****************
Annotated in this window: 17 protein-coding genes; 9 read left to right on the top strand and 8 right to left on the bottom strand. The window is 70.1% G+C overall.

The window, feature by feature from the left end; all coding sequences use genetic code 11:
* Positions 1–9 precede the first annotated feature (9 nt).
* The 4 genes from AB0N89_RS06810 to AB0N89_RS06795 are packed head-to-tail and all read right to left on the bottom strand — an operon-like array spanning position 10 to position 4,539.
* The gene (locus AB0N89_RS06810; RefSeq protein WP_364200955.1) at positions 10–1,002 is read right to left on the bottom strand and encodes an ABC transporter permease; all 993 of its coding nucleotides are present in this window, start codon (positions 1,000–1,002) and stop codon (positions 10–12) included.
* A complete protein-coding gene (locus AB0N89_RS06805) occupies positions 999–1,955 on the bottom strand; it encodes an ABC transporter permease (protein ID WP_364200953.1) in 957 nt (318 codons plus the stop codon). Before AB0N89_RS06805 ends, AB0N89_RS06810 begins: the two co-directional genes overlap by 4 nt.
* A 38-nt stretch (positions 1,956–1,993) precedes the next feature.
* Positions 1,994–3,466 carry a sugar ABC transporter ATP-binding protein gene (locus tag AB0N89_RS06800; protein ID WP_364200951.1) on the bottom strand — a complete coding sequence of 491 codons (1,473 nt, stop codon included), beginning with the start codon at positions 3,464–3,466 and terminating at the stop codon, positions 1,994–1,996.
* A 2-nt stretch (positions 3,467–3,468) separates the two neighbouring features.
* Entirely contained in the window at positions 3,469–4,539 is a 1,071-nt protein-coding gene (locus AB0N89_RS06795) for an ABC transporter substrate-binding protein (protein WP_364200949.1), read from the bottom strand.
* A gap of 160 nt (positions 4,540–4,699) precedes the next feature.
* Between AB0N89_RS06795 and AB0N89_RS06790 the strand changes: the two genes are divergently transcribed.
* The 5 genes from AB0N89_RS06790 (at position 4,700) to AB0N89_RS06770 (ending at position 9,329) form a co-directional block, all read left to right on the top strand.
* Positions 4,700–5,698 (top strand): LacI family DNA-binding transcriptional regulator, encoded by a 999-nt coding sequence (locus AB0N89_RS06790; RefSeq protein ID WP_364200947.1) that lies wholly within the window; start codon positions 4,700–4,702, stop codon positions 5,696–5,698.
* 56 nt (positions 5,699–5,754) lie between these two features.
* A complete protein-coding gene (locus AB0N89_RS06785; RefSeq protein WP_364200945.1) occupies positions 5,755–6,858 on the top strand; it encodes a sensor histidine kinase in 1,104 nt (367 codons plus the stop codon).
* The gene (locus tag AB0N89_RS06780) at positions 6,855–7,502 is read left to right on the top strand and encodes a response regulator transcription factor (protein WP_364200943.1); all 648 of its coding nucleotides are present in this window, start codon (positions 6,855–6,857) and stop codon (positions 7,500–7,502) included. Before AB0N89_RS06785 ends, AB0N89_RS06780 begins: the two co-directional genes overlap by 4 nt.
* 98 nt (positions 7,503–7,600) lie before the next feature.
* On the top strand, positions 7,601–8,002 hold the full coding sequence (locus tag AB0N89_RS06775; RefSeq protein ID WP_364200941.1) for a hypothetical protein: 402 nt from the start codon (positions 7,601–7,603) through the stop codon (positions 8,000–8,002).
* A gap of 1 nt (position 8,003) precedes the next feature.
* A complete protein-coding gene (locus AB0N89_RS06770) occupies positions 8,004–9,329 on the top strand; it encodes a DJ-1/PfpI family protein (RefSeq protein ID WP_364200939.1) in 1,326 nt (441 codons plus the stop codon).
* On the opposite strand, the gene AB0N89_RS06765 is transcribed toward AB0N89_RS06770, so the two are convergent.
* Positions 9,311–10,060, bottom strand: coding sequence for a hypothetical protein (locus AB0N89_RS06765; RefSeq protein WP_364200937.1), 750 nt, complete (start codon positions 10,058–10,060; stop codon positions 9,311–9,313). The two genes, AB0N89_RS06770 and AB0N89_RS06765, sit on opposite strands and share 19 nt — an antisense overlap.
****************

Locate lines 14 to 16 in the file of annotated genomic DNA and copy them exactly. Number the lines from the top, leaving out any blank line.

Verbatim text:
* Positions 4,700–5,698 (top strand): LacI family DNA-binding transcriptional regulator, encoded by a 999-nt coding sequence (locus AB0N89_RS06790; RefSeq protein ID WP_364200947.1) that lies wholly within the window; start codon positions 4,700–4,702, stop codon positions 5,696–5,698.
* 56 nt (positions 5,699–5,754) lie between these two features.
* A complete protein-coding gene (locus AB0N89_RS06785; RefSeq protein WP_364200945.1) occupies positions 5,755–6,858 on the top strand; it encodes a sensor histidine kinase in 1,104 nt (367 codons plus the stop codon).